The Victorian Era spanned Queen Victoria's rule of England from 1837 until 1901. During this time, a middle class began to emerge, sparking a demand for jewelry in the mass market, jewelry trends often reflected the tone of current events. The era is usually divided into several subsections: the Romantic Period from 1837 to 1861, the Grand Period from 1861 to 1880, and the Aesthetic Period from 1880 to 1901.
During the Romantic Period jewelry also featured nature-inspired designs, similar to jewelry of the Georgian era. Frequently, these designs were delicately and intricately etched into gold. Lockets and brooches were popular in daytime jewelry during the early Victorian era, whereas colored gemstones and diamonds were worn during the evening.
During the Grand Period jewelry , because the Grand or Mid-Victorian era corresponded with the death of Queen Victoria's husband, many jewelry pieces have solemn, somber designs. Known as mourning jewelry, the pieces feature heavy, dark stones. Jet, onyx, amethyst, and garnet are frequently found in jewelry from this period. Compared to previous periods, Mid-Victorian-era jewelry features highly creative, colorful designs using shells, mosaics and gemstones.
During the Aesthetic period, jewelers used diamonds and feminine, bright gemstones such as sapphire, peridot, and spinel. Star and crescent designs as well as elaborate hat pins were also popular. Some scholars believe the aesthetic era began sooner, in 1875, and ended as early as 1890.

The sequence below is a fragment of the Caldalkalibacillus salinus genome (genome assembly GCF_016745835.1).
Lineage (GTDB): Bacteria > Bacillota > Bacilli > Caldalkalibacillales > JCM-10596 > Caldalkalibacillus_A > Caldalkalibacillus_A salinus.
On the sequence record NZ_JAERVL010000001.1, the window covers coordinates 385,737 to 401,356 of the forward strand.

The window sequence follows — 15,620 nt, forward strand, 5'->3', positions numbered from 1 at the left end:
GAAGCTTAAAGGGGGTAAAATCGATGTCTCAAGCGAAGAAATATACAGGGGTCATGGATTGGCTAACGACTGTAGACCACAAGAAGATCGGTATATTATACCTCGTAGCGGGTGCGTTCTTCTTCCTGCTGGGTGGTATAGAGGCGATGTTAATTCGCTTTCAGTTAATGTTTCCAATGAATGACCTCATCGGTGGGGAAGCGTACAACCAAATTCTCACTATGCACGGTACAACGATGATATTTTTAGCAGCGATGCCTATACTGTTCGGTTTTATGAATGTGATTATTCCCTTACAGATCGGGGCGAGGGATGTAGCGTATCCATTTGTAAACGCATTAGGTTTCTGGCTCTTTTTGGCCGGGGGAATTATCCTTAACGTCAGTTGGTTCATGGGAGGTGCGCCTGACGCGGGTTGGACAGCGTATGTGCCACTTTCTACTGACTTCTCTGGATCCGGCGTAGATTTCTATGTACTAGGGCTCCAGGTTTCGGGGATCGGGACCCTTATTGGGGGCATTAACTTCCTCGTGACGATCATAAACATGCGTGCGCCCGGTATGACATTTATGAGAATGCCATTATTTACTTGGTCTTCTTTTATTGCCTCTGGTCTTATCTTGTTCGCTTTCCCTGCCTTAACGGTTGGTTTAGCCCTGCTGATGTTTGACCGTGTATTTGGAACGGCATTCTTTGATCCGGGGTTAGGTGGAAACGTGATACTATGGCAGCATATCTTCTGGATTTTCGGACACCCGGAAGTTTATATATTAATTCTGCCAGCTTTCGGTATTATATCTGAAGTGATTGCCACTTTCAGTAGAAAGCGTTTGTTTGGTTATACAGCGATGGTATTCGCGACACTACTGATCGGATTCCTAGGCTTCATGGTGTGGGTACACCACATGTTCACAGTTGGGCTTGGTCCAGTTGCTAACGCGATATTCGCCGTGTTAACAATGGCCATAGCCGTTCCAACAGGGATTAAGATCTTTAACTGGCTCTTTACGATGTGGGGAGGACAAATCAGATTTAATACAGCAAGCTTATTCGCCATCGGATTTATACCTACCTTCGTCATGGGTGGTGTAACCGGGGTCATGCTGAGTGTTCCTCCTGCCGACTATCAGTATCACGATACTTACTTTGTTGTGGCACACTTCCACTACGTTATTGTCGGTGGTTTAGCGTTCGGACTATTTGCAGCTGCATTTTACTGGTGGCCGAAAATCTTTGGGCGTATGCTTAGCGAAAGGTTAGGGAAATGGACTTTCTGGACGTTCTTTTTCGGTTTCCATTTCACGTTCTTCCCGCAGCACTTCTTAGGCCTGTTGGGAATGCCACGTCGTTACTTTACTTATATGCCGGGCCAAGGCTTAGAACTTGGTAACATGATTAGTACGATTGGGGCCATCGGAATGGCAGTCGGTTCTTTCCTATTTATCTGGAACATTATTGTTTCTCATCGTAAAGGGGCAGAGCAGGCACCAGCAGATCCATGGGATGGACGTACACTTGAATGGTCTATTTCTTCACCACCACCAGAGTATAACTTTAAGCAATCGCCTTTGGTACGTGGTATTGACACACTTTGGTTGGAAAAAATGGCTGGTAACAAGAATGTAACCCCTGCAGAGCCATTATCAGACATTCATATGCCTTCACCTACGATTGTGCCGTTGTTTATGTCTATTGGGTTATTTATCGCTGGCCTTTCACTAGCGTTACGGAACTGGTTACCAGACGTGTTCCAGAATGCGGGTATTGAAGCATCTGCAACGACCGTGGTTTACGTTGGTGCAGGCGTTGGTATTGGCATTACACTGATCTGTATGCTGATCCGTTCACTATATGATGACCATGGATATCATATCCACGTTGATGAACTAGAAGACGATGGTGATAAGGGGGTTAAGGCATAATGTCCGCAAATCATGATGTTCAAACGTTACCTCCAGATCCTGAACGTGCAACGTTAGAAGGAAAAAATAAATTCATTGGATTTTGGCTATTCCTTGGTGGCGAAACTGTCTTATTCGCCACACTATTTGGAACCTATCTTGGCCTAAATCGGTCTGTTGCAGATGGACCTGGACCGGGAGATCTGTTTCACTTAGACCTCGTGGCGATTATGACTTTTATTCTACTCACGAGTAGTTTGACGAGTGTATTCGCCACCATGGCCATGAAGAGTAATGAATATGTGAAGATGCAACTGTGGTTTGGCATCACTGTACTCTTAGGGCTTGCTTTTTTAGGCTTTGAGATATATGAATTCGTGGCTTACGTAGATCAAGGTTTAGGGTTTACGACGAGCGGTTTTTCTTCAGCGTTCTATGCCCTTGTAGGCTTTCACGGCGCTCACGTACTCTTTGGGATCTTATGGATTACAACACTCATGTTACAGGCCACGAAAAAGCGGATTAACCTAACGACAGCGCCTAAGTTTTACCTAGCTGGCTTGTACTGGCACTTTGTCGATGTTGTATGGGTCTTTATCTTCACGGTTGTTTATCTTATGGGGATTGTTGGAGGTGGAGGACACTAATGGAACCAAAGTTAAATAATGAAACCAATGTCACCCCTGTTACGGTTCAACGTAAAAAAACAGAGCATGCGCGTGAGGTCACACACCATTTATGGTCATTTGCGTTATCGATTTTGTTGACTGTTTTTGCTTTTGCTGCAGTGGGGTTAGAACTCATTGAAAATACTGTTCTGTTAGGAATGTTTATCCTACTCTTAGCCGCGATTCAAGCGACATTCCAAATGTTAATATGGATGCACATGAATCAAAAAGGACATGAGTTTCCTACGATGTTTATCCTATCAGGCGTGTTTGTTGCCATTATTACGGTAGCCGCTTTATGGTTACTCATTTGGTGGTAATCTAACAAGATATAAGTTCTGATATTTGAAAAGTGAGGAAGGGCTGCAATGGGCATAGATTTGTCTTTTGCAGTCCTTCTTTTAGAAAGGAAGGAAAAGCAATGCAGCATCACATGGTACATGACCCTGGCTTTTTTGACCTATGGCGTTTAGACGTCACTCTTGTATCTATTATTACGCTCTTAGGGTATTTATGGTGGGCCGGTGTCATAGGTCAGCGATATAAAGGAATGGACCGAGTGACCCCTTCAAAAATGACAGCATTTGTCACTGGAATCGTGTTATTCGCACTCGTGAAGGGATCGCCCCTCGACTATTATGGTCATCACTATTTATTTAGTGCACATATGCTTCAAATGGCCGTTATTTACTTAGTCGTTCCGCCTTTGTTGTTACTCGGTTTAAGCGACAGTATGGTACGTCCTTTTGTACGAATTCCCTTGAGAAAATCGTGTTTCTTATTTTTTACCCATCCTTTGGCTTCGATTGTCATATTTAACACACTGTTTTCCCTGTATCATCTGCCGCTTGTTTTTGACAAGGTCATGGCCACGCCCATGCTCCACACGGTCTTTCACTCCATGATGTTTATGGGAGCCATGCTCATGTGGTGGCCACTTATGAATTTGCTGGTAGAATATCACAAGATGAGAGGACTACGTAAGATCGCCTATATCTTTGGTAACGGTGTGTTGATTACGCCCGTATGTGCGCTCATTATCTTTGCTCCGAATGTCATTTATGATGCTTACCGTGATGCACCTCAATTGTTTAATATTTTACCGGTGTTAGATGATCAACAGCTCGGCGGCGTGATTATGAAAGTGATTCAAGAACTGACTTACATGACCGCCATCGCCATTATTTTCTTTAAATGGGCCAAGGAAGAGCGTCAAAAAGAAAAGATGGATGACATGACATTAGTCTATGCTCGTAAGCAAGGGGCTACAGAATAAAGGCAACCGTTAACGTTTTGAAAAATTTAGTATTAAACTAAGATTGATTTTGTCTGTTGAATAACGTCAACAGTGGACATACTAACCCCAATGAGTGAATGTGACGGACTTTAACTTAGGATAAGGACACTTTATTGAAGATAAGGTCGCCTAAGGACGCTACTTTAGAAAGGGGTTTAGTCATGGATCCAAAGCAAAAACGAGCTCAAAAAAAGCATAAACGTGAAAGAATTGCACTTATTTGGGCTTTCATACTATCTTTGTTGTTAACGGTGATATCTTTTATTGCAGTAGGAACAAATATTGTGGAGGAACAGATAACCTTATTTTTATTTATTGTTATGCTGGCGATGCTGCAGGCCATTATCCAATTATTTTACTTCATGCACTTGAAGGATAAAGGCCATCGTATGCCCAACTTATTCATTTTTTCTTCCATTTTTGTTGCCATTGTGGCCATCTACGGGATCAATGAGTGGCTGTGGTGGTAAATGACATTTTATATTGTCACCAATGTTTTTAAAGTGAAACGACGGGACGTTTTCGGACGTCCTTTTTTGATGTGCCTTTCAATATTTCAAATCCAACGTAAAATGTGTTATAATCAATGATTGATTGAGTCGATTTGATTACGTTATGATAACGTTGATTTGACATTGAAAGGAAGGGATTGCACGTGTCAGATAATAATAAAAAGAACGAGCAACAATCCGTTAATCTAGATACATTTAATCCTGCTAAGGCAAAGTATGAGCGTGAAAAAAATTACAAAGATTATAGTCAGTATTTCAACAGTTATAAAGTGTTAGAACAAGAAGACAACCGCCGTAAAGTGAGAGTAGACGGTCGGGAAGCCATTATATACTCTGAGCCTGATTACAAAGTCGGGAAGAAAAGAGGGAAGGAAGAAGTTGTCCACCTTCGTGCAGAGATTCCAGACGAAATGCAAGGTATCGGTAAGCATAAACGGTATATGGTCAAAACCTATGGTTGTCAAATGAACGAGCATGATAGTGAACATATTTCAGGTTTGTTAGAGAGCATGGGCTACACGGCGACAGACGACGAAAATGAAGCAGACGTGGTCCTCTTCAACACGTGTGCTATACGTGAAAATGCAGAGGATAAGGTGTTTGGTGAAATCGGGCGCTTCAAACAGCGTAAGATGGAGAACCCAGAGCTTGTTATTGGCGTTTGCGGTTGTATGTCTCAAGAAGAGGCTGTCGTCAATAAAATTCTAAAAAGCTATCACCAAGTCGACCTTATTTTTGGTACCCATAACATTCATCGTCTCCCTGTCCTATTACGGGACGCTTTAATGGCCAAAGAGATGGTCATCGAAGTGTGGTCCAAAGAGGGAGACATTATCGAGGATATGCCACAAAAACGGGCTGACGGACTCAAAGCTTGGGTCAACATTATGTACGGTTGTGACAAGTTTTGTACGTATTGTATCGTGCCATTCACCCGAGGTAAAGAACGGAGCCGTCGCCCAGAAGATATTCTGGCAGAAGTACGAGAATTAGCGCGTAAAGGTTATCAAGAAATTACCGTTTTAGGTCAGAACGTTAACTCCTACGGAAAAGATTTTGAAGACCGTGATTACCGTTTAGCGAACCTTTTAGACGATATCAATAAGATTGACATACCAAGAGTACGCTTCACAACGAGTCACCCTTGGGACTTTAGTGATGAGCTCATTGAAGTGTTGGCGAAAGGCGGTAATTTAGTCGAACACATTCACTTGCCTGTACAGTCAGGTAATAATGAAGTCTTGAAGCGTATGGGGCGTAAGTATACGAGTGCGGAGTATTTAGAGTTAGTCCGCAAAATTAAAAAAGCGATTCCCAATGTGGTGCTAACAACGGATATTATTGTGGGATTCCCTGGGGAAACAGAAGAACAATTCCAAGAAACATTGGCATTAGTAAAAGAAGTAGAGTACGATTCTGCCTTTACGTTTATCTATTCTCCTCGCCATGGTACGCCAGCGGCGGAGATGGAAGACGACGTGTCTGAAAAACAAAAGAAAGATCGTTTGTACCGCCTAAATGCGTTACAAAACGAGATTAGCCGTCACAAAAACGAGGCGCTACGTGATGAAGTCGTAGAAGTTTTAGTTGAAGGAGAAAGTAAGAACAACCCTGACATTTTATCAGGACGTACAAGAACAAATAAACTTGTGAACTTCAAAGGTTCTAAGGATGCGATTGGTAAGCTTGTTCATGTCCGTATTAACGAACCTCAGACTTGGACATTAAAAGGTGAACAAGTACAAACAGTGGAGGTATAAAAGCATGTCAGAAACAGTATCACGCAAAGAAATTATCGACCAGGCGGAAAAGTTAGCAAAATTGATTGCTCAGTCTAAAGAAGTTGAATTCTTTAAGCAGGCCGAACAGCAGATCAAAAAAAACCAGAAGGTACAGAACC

Topaz is a gemstone which, throughout history, has shared its name with all other yellow gemstones. It was not until the mid 18th century that the name was assigned to the aluminum fluor-silicate that is uniquely topaz. During the 16th century Cellini described a (most probably) yellow sapphire as "topaz". Due to its close resemblance in color to citrine, yellow to orange "actual topaz" were termed "precious topaz" to distinguish between them. Topaz comes in many hues, from colorless to yellow, blue, brown, red and everything in between. The colorless and pale blue stones are most abundant in nature, followed by yellow and brown stones, while the golden-orange, pinks and reds are most rare. The latter are mostly mined in Brazil.
Marcasite is an iron sulfide mineral with an orthorhombic crystal structure. It is very brittle and unsuitable for jewelry. What we call "marcasite" in jewelry is actually Pyrite – "fools gold" – that has been faceted to imitate diamonds. Popular from around 1700 onward, marcasite is usually found mounted in silver. Because of its golden yellow color and metallic luster, Marcasite has remained popular in higher quality fashion jewelry. In antique jewelry, marcasite can be distinguished from cut steel faux gems because marcasites are usually bead or prong-set as a gemstone would be and cut steel is riveted.
Silver is a white metallic element, harder than gold, softer than copper and second only to gold in malleability and ductility. Represented on the Periodic Table of the Elements by the symbol Ag, silver is an excellent conductor of heat and electricity. Silver is considered one of the noble metals because of it is excellent resistance to oxidation. Historically, silver has played a prominent role in the production of jewelry an objets d'art and is usually alloyed with another metal to harden it enough to maintain the desired shape and details imparted to it.